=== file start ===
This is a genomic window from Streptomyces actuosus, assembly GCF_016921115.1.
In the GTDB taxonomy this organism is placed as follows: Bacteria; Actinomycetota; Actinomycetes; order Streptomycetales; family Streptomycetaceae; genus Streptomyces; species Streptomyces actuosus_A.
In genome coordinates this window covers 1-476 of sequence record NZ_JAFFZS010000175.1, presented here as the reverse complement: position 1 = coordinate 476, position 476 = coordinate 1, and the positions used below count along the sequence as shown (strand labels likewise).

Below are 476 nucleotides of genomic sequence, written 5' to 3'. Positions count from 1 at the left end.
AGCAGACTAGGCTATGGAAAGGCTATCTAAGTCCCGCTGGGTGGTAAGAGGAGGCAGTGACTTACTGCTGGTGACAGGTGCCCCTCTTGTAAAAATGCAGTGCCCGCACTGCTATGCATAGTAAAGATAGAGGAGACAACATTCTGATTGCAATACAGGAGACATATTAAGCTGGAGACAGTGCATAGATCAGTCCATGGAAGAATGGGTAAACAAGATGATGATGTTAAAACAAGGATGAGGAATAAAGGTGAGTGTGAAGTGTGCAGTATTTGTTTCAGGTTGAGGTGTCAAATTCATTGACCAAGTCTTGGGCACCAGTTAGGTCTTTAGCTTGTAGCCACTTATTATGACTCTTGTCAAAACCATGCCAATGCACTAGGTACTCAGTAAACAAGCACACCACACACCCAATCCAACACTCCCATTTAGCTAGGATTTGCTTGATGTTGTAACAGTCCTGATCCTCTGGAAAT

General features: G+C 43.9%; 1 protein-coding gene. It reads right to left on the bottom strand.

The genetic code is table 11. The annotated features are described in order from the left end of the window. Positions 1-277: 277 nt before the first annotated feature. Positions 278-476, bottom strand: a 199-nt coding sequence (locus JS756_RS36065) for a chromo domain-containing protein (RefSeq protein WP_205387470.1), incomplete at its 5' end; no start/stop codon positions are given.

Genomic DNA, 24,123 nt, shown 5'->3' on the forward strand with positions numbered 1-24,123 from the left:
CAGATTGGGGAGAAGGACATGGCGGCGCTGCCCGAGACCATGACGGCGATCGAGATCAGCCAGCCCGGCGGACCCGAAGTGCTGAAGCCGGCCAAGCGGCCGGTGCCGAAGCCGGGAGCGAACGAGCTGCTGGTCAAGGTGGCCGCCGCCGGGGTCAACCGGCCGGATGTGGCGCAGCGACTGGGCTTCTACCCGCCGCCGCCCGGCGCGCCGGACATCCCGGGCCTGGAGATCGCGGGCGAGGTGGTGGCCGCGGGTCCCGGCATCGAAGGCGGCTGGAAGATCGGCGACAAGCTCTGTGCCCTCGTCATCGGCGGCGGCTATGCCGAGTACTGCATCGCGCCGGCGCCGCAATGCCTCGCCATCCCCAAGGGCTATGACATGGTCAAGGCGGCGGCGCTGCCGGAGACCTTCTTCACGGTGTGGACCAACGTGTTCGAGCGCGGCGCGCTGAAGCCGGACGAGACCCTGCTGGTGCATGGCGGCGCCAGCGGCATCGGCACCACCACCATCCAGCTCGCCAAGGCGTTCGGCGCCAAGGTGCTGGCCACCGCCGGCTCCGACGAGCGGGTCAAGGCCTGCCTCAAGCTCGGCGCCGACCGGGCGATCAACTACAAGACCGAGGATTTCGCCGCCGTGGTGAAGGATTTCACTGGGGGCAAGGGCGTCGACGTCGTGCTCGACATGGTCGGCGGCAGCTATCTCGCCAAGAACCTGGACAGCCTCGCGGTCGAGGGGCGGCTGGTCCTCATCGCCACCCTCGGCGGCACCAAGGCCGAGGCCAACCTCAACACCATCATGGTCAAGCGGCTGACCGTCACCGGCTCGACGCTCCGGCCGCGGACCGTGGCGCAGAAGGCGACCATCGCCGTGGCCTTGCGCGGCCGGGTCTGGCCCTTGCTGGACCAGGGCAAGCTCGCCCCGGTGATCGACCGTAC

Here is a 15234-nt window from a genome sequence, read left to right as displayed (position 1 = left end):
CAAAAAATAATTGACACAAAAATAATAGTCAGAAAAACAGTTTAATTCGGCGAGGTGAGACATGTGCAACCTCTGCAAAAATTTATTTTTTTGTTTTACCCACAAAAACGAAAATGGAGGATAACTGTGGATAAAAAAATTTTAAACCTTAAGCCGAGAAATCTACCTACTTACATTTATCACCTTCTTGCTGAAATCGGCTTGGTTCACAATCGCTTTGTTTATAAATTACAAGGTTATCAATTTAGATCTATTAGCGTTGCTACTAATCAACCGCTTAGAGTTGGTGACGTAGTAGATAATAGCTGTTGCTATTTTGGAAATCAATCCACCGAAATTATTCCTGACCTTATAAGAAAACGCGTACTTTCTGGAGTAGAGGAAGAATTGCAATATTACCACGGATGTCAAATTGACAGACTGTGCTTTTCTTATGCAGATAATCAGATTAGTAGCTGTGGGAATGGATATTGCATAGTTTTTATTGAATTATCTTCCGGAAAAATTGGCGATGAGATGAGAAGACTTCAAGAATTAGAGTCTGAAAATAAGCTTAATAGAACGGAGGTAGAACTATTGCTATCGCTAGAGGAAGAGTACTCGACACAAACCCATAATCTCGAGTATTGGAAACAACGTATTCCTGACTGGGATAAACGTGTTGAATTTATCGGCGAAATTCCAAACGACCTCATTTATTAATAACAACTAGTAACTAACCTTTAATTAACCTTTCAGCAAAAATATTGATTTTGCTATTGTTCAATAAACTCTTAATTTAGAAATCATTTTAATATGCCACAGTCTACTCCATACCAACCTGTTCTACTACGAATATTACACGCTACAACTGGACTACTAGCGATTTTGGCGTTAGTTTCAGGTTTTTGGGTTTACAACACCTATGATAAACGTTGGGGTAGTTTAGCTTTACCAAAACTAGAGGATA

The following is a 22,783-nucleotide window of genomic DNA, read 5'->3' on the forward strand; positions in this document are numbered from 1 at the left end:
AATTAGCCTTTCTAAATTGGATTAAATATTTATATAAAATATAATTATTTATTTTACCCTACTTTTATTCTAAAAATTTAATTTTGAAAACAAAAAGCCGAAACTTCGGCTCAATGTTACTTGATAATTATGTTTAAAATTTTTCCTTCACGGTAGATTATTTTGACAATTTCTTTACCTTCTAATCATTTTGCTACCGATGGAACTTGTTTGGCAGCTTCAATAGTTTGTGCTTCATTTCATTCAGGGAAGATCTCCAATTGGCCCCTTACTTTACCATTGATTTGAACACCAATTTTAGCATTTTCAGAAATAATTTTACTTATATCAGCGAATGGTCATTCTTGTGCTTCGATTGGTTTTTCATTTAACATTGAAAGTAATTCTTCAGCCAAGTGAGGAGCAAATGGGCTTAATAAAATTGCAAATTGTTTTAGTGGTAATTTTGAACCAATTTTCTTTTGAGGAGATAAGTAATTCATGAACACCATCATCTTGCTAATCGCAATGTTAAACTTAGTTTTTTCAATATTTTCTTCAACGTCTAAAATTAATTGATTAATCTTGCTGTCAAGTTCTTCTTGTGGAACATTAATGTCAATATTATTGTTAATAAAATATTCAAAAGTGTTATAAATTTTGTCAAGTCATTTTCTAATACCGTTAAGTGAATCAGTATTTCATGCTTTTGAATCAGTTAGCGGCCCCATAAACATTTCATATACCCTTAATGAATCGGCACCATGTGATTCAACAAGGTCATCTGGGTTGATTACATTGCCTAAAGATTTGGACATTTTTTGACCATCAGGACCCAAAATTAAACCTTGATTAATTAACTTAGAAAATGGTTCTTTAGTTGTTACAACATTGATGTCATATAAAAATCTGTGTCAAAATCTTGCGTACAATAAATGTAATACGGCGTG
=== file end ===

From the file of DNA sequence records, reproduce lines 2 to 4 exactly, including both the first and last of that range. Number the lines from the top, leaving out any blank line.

In the GTDB taxonomy this organism is placed as follows: Bacteria; Actinomycetota; Actinomycetes; order Streptomycetales; family Streptomycetaceae; genus Streptomyces; species Streptomyces actuosus_A.
In genome coordinates this window covers 1-476 of sequence record NZ_JAFFZS010000175.1, presented here as the reverse complement: position 1 = coordinate 476, position 476 = coordinate 1, and the positions used below count along the sequence as shown (strand labels likewise).

Below are 476 nucleotides of genomic sequence, written 5' to 3'. Positions count from 1 at the left end.